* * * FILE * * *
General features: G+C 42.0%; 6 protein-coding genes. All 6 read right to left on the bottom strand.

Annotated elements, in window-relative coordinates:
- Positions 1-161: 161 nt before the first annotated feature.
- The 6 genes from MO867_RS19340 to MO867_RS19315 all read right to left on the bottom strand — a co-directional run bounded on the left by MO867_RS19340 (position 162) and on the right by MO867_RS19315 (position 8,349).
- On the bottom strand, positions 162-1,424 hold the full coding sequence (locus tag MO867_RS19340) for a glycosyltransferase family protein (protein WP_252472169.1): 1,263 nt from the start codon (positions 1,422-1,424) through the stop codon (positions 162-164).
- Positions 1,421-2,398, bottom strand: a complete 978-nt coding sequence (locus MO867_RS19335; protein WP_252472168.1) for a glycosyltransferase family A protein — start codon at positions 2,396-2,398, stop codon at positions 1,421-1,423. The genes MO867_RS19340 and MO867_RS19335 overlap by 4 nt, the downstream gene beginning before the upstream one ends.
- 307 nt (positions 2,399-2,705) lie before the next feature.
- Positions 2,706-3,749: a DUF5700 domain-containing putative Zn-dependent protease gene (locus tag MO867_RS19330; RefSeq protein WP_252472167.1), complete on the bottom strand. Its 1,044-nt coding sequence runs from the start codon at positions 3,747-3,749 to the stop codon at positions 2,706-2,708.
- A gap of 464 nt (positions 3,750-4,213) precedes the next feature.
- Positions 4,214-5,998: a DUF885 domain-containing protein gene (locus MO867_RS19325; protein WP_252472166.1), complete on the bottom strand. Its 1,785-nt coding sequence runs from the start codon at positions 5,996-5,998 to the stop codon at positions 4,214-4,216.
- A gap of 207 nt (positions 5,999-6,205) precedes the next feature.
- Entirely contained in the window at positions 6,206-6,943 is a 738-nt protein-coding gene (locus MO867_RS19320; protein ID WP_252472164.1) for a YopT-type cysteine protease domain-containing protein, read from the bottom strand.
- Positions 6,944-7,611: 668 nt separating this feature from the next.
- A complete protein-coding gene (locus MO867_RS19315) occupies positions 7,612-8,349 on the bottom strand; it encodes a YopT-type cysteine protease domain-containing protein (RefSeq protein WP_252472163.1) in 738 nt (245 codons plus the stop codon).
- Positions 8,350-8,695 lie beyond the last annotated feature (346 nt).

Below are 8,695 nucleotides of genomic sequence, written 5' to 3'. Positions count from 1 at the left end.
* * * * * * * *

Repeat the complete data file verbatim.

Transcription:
General features: G+C 42.0%; 6 protein-coding genes. All 6 read right to left on the bottom strand.

Annotated elements, in window-relative coordinates:
- Positions 1-161: 161 nt before the first annotated feature.
- The 6 genes from MO867_RS19340 to MO867_RS19315 all read right to left on the bottom strand — a co-directional run bounded on the left by MO867_RS19340 (position 162) and on the right by MO867_RS19315 (position 8,349).
- On the bottom strand, positions 162-1,424 hold the full coding sequence (locus tag MO867_RS19340) for a glycosyltransferase family protein (protein WP_252472169.1): 1,263 nt from the start codon (positions 1,422-1,424) through the stop codon (positions 162-164).
- Positions 1,421-2,398, bottom strand: a complete 978-nt coding sequence (locus MO867_RS19335; protein WP_252472168.1) for a glycosyltransferase family A protein — start codon at positions 2,396-2,398, stop codon at positions 1,421-1,423. The genes MO867_RS19340 and MO867_RS19335 overlap by 4 nt, the downstream gene beginning before the upstream one ends.
- 307 nt (positions 2,399-2,705) lie before the next feature.
- Positions 2,706-3,749: a DUF5700 domain-containing putative Zn-dependent protease gene (locus tag MO867_RS19330; RefSeq protein WP_252472167.1), complete on the bottom strand. Its 1,044-nt coding sequence runs from the start codon at positions 3,747-3,749 to the stop codon at positions 2,706-2,708.
- A gap of 464 nt (positions 3,750-4,213) precedes the next feature.
- Positions 4,214-5,998: a DUF885 domain-containing protein gene (locus MO867_RS19325; protein WP_252472166.1), complete on the bottom strand. Its 1,785-nt coding sequence runs from the start codon at positions 5,996-5,998 to the stop codon at positions 4,214-4,216.
- A gap of 207 nt (positions 5,999-6,205) precedes the next feature.
- Entirely contained in the window at positions 6,206-6,943 is a 738-nt protein-coding gene (locus MO867_RS19320; protein ID WP_252472164.1) for a YopT-type cysteine protease domain-containing protein, read from the bottom strand.
- Positions 6,944-7,611: 668 nt separating this feature from the next.
- A complete protein-coding gene (locus MO867_RS19315) occupies positions 7,612-8,349 on the bottom strand; it encodes a YopT-type cysteine protease domain-containing protein (RefSeq protein WP_252472163.1) in 738 nt (245 codons plus the stop codon).
- Positions 8,350-8,695 lie beyond the last annotated feature (346 nt).

Below are 8,695 nucleotides of genomic sequence, written 5' to 3'. Positions count from 1 at the left end.